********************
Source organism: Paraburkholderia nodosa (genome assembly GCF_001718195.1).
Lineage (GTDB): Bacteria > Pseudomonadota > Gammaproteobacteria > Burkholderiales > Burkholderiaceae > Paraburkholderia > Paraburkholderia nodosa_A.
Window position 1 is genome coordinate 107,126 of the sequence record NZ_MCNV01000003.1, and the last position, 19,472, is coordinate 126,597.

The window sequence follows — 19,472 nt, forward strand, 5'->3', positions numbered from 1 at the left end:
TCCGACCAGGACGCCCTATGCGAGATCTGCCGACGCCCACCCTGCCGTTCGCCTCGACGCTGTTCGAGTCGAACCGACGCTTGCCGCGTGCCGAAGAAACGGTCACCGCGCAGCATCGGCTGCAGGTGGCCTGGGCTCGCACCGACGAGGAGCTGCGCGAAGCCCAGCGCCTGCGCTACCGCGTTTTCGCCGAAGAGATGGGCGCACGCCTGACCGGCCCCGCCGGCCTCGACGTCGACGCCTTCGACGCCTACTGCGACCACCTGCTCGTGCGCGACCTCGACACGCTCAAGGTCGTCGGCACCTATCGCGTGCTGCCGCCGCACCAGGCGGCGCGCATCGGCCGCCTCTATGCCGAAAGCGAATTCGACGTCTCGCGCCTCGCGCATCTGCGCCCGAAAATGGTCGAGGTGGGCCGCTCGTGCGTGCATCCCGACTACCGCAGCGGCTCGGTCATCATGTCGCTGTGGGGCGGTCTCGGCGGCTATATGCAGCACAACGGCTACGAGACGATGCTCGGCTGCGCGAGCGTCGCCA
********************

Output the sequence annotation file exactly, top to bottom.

Source organism: Paraburkholderia nodosa (genome assembly GCF_001718195.1).
Lineage (GTDB): Bacteria > Pseudomonadota > Gammaproteobacteria > Burkholderiales > Burkholderiaceae > Paraburkholderia > Paraburkholderia nodosa_A.
Window position 1 is genome coordinate 107,126 of the sequence record NZ_MCNV01000003.1, and the last position, 19,472, is coordinate 126,597.

The window sequence follows — 19,472 nt, forward strand, 5'->3', positions numbered from 1 at the left end:
TCCGACCAGGACGCCCTATGCGAGATCTGCCGACGCCCACCCTGCCGTTCGCCTCGACGCTGTTCGAGTCGAACCGACGCTTGCCGCGTGCCGAAGAAACGGTCACCGCGCAGCATCGGCTGCAGGTGGCCTGGGCTCGCACCGACGAGGAGCTGCGCGAAGCCCAGCGCCTGCGCTACCGCGTTTTCGCCGAAGAGATGGGCGCACGCCTGACCGGCCCCGCCGGCCTCGACGTCGACGCCTTCGACGCCTACTGCGACCACCTGCTCGTGCGCGACCTCGACACGCTCAAGGTCGTCGGCACCTATCGCGTGCTGCCGCCGCACCAGGCGGCGCGCATCGGCCGCCTCTATGCCGAAAGCGAATTCGACGTCTCGCGCCTCGCGCATCTGCGCCCGAAAATGGTCGAGGTGGGCCGCTCGTGCGTGCATCCCGACTACCGCAGCGGCTCGGTCATCATGTCGCTGTGGGGCGGTCTCGGCGGCTATATGCAGCACAACGGCTACGAGACGATGCTCGGCTGCGCGAGCGTCGCCA